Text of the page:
July 19 2012 01:02PM
Shea Weber is smiling knowing that he will make $110 million for the remainder of his NHL career. That's some pretty sweet financial security for Weber, but I wonder what Preds' GM David Poile is thinking right now?
Does he match or take four first-round picks?
July 19 2012 10:01AM
The Canucks have placed a focus on size and strength at the draft and on the trade front in recent years. The shift in philosophy is perhaps no better reflected than in the team’s three best young forwards – Zack Kassian, Nicklas Jensen, and Brendan Gaunce. Coincidentally (or maybe not), the trio all play different positions as well.
Read on past the jump to find out whether Vancouver could be icing their own version of the famous Legion of Doom line in a few years.
July 18 2012 11:14PM
Breaking: Shea Weber agrees to offer sheet with Philadelphia. 14 years, upwards of $100 mil. Preds have 7 days to match. Wow!!— Darren Dreger (@DarrenDreger) July 19, 2012
Forget the one year offer-sheet lark, it was never going to happen, but this is the big one.
As reported by Darren Dreger, with uncharacteristic zeal (two exclamation points, and a wow at the end of the tweet), Shea Weber has signed a 14 year deal with the Philadelphia Flyers worth "upwards" of 100 million dollars...
Read past the jump.
July 18 2012 10:04AM
Over the weekend, reports surfaced, which, suggested that the Blackhawks had offered the Canucks centreman Dave Bolland in exchange for Roberto Luongo. For a brief shining moment, it appeared that the market for goaltender Roberto Luongo trade was "hardening." This was a relief for news starved Canucks fans who are eager to "move on."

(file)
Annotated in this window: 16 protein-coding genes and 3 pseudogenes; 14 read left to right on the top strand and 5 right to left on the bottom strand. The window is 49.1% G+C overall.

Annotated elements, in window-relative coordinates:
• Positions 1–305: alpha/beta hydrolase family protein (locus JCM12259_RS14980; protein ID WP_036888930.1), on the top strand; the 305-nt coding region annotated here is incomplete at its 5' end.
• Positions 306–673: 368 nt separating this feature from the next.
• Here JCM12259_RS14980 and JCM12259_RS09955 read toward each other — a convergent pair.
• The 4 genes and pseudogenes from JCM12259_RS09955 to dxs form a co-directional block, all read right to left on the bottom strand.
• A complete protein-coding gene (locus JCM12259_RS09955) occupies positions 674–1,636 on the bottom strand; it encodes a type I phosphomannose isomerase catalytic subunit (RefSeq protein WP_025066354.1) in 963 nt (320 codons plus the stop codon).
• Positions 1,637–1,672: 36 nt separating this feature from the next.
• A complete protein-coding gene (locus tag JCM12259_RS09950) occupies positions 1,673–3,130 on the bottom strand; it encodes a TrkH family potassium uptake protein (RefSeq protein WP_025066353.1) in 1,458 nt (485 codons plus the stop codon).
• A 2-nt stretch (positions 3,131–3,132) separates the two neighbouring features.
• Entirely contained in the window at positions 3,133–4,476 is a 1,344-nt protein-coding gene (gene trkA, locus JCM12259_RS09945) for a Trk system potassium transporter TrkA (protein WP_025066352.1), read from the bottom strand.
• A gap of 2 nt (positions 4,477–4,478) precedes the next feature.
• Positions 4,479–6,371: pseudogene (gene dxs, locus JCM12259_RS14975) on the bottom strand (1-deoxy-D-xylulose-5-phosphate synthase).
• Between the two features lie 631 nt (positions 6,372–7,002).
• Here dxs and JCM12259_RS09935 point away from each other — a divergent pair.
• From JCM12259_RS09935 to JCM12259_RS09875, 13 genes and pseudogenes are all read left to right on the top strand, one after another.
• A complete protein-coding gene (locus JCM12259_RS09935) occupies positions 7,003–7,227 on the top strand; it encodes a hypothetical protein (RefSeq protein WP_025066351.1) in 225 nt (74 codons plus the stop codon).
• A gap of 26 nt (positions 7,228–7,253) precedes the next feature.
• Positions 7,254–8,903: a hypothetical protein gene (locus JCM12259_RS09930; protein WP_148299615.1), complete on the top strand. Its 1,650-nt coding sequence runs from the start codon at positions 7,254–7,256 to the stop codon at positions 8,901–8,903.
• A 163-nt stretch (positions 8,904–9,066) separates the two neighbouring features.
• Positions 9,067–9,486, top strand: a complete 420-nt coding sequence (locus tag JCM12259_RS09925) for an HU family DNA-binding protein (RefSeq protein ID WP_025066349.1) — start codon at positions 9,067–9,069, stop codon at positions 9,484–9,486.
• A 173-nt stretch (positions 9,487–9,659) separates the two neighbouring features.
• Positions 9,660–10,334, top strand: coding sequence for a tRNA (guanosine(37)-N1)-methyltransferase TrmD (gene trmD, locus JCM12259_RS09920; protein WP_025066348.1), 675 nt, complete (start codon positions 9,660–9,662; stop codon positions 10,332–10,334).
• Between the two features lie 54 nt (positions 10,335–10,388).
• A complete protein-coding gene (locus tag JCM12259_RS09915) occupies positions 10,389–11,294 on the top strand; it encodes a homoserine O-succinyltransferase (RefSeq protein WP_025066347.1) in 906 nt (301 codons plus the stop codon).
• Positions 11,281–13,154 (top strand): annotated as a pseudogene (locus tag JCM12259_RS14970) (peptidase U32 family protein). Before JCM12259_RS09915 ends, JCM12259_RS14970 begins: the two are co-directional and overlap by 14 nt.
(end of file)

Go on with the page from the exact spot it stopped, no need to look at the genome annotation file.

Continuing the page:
Alas, for a trade widely seen as "inevitable," this Luongo transaction is dragging on for an eternity this summer. Based on several reports over the past twenty-four appears, it appears that we should expect that continue...
More after the break.
July 17 2012 04:31PM
Forget fifth graders, I'm not sure the NHL and NHLPA are smarter than any kid in Kindergarten. You remember that glorious first experience with organized education: half days, naps, snacks, poking each other in the eye. Ok, maybe that last one resembles the ongoing relationship between the NHL and NHLPA, but one of the biggest things you learn in Kindergarten is how to share. On that point, the NHL and NHLPA fail miserably.
And until they figure out how to behave like your average 6 year old, we're probably not going to have any hockey to watch.